A few weeks ago, Jinja Shinpō published an analysis of the newly-graduated priests, as it always does in April. This year there were 232, including 59 women, of whom 184 took jobs at jinja. (39 of the women went to work at jinja.) The overwhelming majority of these priests graduated from the two Shinto universities, Kōgakkan in Isë (63) and Kokugakuin in Tokyo (154). As normal, the number of people going to work in jinja offices or as miko, rather than as priests, was overwhelmingly dominated by women (13 out of 16).
On the other hand, Kōgakkan received notification of 274 vacancies, while Kokugakuin was told about 312. Obviously, they were never going to be able to send priests to all of those jinja. Kokugakuin noted, as previously, that it was harder for women and older graduates to find posts, and repeated a request that they have made before. They ask jinja, particularly those outside Tokyo, to include an explanation of why someone would want to work at that jinja with the announcement of the vacancy. They note that a lot of their graduates want to work around Tokyo, because they have lived there for the last four years and are used to it, so jinja that want them to move to an area of rural Japan that they have never visited need to make an effort.
The editorial in the same issue of Jinja Shinpō was about this topic, and as well as expressing the hope that the new priests would make a great contribution to Shinto over the coming years, it touched on some of the other issues. Working as a priest is not an easy job. It starts early, involves a lot of cleaning, has no holidays, and, at the vast majority of jinja, pays badly. Quite a lot of priests have to do other jobs to make ends meet, meaning that they work full time and serve at the jinja in what would be their spare time — and thus have no spare time. The editorial mentions that some priests work part-time in convenience stores, or do seasonal work in fishing ports, in order to make ends meet, something that is probably easy to forget if you work at one of the large jinja. This means that new priests are often inclined to quit fairly early, particularly if they have gone to an area of Japan that they do not know.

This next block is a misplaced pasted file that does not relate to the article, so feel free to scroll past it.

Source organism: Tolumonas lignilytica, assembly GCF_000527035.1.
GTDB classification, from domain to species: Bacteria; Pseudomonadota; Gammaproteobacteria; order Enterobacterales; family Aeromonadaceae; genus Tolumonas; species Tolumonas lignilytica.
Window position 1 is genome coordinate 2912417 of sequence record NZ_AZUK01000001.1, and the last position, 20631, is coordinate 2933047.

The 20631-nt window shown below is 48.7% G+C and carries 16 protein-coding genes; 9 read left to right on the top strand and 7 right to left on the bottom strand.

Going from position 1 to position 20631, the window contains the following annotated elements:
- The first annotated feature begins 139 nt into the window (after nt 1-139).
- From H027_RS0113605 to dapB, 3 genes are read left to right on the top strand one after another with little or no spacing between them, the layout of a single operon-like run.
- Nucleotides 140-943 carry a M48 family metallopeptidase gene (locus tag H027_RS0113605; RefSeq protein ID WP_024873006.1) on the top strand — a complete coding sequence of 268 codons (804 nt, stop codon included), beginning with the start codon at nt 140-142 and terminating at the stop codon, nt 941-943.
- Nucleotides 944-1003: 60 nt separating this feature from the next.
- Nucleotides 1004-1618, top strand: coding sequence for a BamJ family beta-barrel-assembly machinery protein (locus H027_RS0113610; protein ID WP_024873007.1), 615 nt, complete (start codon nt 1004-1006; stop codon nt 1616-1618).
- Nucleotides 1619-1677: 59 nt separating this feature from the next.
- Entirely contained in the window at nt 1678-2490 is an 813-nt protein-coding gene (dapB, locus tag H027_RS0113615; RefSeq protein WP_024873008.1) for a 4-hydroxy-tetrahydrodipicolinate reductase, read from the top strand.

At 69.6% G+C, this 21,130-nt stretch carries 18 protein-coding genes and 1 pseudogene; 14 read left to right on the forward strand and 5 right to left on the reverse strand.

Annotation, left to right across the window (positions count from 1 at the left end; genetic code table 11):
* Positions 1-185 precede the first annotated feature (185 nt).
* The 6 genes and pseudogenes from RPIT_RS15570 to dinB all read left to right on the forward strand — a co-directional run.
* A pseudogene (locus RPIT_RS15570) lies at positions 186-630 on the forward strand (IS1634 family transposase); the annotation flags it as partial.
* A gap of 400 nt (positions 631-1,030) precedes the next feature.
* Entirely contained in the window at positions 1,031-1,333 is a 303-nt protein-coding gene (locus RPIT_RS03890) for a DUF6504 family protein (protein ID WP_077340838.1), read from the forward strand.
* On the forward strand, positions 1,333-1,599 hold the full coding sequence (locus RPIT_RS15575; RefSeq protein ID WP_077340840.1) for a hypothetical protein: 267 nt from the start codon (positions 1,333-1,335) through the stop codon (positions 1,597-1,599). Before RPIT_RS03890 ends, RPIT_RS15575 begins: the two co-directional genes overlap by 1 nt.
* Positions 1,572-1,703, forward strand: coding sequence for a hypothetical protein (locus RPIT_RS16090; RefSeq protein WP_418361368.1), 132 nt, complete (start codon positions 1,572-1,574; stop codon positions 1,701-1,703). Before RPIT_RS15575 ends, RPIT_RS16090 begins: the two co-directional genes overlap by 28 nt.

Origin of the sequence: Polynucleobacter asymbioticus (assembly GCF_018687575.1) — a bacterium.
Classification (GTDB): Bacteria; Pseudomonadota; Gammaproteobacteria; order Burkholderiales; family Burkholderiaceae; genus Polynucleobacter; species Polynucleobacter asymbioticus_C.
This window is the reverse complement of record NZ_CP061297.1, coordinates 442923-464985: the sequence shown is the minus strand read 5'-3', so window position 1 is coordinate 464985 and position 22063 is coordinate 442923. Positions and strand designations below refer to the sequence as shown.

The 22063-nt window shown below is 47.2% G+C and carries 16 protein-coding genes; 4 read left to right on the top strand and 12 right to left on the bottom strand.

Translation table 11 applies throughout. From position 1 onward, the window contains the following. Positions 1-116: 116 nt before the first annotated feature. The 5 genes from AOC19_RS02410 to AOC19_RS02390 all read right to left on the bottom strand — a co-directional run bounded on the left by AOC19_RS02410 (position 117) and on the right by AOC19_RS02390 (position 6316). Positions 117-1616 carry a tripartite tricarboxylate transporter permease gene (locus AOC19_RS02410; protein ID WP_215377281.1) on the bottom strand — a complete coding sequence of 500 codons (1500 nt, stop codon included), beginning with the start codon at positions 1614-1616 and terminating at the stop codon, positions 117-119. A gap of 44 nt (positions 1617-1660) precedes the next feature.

I think there is a tendency for older priests to see this as a failing on the part of the younger priests. However, the numbers clearly show that the Shinto world cannot afford to lose any priests. They already have at least 50% more vacancies than there are candidates, and there are plenty of vacancies for young people in the rest of the Japanese economy as well. Someone in his twenties who abandons being a priest will have no problem finding another job and another career, but the jinja will have great trouble replacing him.
I have no idea what should be done about this problem, because it requires changes at individual jinja, but it might be good for Jinja Honchō to start looking at giving examples of good practice in this field as well.
Do you have figures how much they earn? On average, a young person just graduated from university in Japan has an income of 2.8 million yen a year.
No, jinja tend to be coy about those figures. What I do know strongly suggests that it would not be that much, with possible exceptions at a handful of very large jinja.